string filename = Console.ReadLine(); //read in file to run from user
if(DeterminesHalt(filename, args))
for(;;);
else
return;
}
```

So for this example, we can write a program to do the exact opposite of our magical halting method does. If we somehow determine that a given program will halt, we just hop into an infinite loop; otherwise if we determine that the program is in an infinite loop, we end the program.

Then again, if you intentionally write a program which contains an infinite loop... "solving the halting problem" is kind of moot, isn't it?

To solve the halting problem, you'd have to develop an algorithm that could determine whether **any arbitrary** program halts **for any arbitrary input**, not just the relatively simple cases in your examples.

Turing's great example was self-referential - Suppose there IS a program that can examine another one and determine whether or not it will halt. Feed the halting-program-checker ITSELF into the halting-program-checker - what should it do?

You listed a few of the simple cases.

Now, think about thinking of all of the rest of the cases.

There are an infinite number of possible scenrios, you would have to list them all.

Unless of course you could generalize it.

That is where the halting problem comes in. How do you generalize it?

I would suggest to read this: http://en.wikipedia.org/wiki/Halting_problem, especially http://en.wikipedia.org/wiki/Halting_problem#Sketch_of_proof in order to understand why this problem can't be solved in algorithmic way.

How does your program resolve the Collatz conjecture ?

EDIT (much later than original answer): MarkCC of Good Math, Bad Math recently wrote up an excellent discussion of the Halting problem with concrete examples.

The halting problem is basically a formal way of asking if you can tell whether or not an arbitrary program will eventually halt.

In other words, can you write a program called a halting oracle, HaltingOracle(program, input), which returns true if program(input) would eventually halt, and which returns false if it wouldn’t?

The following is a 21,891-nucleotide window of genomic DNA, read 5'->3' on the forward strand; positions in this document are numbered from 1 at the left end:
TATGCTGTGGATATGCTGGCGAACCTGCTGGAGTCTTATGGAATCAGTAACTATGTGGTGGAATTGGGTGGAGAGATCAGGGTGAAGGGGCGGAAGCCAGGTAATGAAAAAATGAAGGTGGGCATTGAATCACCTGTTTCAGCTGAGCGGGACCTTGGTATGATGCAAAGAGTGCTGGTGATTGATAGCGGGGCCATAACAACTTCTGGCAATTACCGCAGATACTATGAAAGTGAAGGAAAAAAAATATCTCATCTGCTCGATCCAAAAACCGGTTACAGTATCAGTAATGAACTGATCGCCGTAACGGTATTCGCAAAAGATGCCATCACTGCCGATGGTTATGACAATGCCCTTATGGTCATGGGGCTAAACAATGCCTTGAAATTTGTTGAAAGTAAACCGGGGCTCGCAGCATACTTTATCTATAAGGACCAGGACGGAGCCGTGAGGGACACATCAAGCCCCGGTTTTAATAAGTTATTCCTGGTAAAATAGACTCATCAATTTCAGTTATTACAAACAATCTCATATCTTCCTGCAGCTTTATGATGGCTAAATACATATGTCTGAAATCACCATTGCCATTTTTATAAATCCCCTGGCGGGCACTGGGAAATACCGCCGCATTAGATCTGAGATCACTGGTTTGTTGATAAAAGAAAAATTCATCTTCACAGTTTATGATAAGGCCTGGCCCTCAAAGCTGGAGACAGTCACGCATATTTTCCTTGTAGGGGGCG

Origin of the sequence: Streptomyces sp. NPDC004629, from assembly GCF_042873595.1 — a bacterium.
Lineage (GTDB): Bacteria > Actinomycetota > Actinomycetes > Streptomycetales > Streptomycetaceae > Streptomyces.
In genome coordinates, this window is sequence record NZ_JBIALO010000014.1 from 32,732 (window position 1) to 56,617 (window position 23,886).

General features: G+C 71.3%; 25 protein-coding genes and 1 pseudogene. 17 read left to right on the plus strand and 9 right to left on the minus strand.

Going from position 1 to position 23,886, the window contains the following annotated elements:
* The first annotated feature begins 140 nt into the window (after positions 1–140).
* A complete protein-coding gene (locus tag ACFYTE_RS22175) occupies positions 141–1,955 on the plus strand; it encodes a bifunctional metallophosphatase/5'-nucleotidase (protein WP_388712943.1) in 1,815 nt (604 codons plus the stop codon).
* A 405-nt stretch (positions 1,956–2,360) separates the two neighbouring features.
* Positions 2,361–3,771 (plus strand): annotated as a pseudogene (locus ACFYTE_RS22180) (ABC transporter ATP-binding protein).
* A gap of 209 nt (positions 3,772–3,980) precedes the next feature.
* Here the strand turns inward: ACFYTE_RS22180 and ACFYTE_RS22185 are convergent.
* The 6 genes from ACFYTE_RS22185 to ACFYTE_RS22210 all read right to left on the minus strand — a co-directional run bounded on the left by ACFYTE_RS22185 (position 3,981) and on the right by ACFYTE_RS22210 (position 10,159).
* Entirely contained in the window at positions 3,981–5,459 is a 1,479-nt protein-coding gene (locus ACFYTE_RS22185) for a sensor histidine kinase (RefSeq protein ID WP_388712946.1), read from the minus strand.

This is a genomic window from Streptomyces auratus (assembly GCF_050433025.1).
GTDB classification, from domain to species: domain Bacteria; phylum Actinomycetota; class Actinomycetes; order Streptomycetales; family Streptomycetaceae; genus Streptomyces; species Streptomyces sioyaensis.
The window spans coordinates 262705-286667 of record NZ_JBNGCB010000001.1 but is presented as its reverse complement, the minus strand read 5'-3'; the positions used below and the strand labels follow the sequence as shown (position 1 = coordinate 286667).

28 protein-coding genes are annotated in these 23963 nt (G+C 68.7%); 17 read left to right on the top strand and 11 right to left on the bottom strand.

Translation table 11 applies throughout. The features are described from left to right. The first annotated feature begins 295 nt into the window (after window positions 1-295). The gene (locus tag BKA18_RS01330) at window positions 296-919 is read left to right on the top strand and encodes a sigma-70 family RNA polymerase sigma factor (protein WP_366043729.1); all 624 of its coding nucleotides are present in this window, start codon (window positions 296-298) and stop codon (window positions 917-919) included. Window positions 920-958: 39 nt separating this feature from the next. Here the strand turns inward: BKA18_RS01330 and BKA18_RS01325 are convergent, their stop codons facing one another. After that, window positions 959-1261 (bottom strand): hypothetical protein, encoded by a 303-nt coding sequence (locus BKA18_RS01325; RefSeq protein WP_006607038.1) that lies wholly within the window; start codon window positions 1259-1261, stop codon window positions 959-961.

The answer is: no, you can’t.

*Following up on questions about whether the input to the Halting problem is relevant or a red herring: Yes, the input is important. Also, there seems to be some confusion in that I see "infinite" being used where "arbitrary" is more correct.*

**Practical example**: Imagine that you are working in a QA position and you are to write a halting checker program (aka an oracle) that will confirm that for any *arbitrary* program written by the development team (D) and any *arbitrary* input provided by the end-user (I), program D will eventually halt when given input I.

*Cue manager voice*: "Ho ho, those goofy users, let's make sure that no matter what garbage they type, our server tasks will never end up in an endless loop. Make it so, code monkey!"

This seems like a great idea, right? You don't want your server to hang, right?

What the halting problem is telling you is that you are being handed an unsolvable task. Instead, in this particular case, you need to plan for tasks that run past a threshold time and be ready to cancel them.

Mark uses code instead of input to illustrate the problem:

```
def Deciever(i):
oracle = i[0]
in = i[1]
if oracle(Deceiver, i):
while True:
continue
else:
return i
```

In my discussion in the comments, I went the route of malicious input manipulation to force an unsolvable problem. Mark's example is far more elegant, using the halting oracle to defeat itself:

So, the input to Deceiver is actually a list of two elements: the first one is a proposed halting oracle. The second is another input. What the halting killer does is ask the Oracle: “Do you think I’ll halt for input i?”. If the oracle says, “Yes, you’ll halt”, then the program goes into an infinite loop. If the oracle says “No, you won’t halt”, then it halts. So no matter what the oracle says, it’s wrong.